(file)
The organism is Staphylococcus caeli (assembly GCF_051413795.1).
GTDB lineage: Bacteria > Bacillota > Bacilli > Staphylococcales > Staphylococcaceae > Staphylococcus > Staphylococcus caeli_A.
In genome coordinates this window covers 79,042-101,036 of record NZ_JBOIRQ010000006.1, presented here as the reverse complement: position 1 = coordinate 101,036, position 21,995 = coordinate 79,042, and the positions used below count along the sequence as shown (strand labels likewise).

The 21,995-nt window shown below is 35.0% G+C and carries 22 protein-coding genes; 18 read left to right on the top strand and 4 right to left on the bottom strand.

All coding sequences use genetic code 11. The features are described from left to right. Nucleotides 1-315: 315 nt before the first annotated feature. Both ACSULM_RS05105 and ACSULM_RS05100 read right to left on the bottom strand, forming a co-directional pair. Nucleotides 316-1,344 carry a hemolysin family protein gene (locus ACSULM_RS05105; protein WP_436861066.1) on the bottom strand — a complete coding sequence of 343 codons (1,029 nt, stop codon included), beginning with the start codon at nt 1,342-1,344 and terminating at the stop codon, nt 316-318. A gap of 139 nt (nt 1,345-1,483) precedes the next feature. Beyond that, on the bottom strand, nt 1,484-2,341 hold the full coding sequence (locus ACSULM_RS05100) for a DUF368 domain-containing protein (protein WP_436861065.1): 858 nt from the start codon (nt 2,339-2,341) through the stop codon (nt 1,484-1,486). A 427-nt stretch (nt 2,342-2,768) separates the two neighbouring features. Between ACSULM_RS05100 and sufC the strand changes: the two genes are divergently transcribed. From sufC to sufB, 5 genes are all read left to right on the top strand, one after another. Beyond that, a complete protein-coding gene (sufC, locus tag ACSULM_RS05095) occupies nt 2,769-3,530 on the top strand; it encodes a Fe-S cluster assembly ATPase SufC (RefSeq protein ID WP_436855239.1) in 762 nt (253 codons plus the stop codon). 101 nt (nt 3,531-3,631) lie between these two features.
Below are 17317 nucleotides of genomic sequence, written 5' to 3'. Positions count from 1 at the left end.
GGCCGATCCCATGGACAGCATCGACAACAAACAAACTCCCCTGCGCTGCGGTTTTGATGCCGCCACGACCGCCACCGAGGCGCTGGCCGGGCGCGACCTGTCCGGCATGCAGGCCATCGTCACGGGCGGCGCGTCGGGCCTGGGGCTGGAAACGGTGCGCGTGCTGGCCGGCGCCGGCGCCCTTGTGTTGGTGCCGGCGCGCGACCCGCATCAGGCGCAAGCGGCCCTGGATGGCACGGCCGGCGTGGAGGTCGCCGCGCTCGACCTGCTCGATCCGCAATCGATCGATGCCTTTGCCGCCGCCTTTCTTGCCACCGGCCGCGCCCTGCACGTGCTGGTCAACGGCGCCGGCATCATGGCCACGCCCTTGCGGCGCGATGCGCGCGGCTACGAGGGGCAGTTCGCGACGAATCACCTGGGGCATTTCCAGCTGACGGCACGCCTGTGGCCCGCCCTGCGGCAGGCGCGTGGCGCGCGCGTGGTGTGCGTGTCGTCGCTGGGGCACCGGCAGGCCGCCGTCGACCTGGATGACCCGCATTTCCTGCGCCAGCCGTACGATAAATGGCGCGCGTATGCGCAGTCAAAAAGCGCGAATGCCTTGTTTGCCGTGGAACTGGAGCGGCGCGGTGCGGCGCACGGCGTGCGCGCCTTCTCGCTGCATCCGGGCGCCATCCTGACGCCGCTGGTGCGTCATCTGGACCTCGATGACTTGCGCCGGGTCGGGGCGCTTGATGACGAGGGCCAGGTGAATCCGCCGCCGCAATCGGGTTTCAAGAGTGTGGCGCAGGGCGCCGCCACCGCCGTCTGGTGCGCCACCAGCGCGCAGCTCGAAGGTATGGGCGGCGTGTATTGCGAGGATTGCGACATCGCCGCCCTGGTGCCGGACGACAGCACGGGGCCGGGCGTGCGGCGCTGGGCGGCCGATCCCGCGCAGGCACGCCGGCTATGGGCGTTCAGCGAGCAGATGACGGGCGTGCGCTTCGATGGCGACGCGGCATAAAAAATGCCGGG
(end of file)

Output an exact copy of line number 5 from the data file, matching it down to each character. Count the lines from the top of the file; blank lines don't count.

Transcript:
All coding sequences use genetic code 11. The features are described from left to right. Nucleotides 1-315: 315 nt before the first annotated feature. Both ACSULM_RS05105 and ACSULM_RS05100 read right to left on the bottom strand, forming a co-directional pair. Nucleotides 316-1,344 carry a hemolysin family protein gene (locus ACSULM_RS05105; protein WP_436861066.1) on the bottom strand — a complete coding sequence of 343 codons (1,029 nt, stop codon included), beginning with the start codon at nt 1,342-1,344 and terminating at the stop codon, nt 316-318. A gap of 139 nt (nt 1,345-1,483) precedes the next feature. Beyond that, on the bottom strand, nt 1,484-2,341 hold the full coding sequence (locus ACSULM_RS05100) for a DUF368 domain-containing protein (protein WP_436861065.1): 858 nt from the start codon (nt 2,339-2,341) through the stop codon (nt 1,484-1,486). A 427-nt stretch (nt 2,342-2,768) separates the two neighbouring features. Between ACSULM_RS05100 and sufC the strand changes: the two genes are divergently transcribed. From sufC to sufB, 5 genes are all read left to right on the top strand, one after another. Beyond that, a complete protein-coding gene (sufC, locus tag ACSULM_RS05095) occupies nt 2,769-3,530 on the top strand; it encodes a Fe-S cluster assembly ATPase SufC (RefSeq protein ID WP_436855239.1) in 762 nt (253 codons plus the stop codon). 101 nt (nt 3,531-3,631) lie between these two features.